The job outlook for students graduating with an undergraduate degree in atmospheric and oceanic science is quite good. One myth should be dispelled first: most of our graduates are not TV weather forecasters! Graduates from our department go on to hold positions in private industry; with state agencies and the Federal government (e.g., at NASA, NOAA, the U.S. Department of Agriculture, and other agencies); in academia; at reinsurance companies; in video, audio and print media; and yes, as on-air meteorologists. Some jobs require only a bachelor's degree, while others require some graduate education.
Our program is designed to serve students interested in obtaining a strong background in physical science with real-world application to the atmosphere and oceans. One possible career direction is to fulfill the Federal GSA requirements for the positions of meteorologist or oceanographer and work as a science professional in this area. Another career is teaching earth science at the high-school level, for which there is strong demand. Students also combine a major in atmospheric and oceanic science with other training in a complementary field such as engineering, business, law, or health science. Many more possibilities exist, and students are encouraged to think creatively to find their own career path.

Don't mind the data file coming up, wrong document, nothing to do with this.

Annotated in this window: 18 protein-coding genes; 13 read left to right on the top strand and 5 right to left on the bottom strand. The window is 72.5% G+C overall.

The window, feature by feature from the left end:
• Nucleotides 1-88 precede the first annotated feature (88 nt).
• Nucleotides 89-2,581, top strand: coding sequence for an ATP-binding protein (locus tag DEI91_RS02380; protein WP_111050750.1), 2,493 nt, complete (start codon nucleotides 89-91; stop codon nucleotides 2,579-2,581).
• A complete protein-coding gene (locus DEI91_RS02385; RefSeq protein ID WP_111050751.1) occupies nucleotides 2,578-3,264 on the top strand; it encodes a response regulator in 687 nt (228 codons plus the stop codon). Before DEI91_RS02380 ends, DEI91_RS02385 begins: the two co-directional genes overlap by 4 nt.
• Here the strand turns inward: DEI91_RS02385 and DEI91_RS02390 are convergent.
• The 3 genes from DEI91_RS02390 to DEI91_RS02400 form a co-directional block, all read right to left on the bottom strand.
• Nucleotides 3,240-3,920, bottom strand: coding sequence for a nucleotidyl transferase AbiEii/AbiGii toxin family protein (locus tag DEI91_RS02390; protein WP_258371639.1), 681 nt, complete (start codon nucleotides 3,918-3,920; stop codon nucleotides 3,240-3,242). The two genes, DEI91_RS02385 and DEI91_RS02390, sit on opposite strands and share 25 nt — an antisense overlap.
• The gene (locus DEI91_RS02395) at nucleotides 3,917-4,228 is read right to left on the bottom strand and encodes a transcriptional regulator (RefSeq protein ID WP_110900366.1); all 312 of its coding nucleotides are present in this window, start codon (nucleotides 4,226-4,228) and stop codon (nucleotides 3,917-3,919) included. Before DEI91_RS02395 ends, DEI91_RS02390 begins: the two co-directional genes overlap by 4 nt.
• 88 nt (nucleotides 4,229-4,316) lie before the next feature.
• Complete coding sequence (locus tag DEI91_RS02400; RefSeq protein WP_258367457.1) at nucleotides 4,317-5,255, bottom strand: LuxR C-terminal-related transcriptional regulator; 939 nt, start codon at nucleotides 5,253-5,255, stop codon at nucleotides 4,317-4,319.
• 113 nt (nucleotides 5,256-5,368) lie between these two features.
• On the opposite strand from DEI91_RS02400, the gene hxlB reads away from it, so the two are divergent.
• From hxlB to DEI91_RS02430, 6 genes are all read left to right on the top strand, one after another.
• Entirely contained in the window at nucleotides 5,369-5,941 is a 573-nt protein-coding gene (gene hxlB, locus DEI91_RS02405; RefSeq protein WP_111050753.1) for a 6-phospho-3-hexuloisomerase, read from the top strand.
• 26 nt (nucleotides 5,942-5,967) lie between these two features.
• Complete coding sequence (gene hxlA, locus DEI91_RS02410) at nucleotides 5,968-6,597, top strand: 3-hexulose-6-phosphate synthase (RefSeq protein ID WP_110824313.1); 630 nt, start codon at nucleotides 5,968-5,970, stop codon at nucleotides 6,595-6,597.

National Job Placement Statistics for Atmospheric Scientists (including Meteorologists), 2018 (from the Federal Bureau of Labor Statistics)
Number of Jobs = 10,000
Job Growth = Above-average job growth of 8% projected over the next decade
Average Salary in the Federal government = $104,440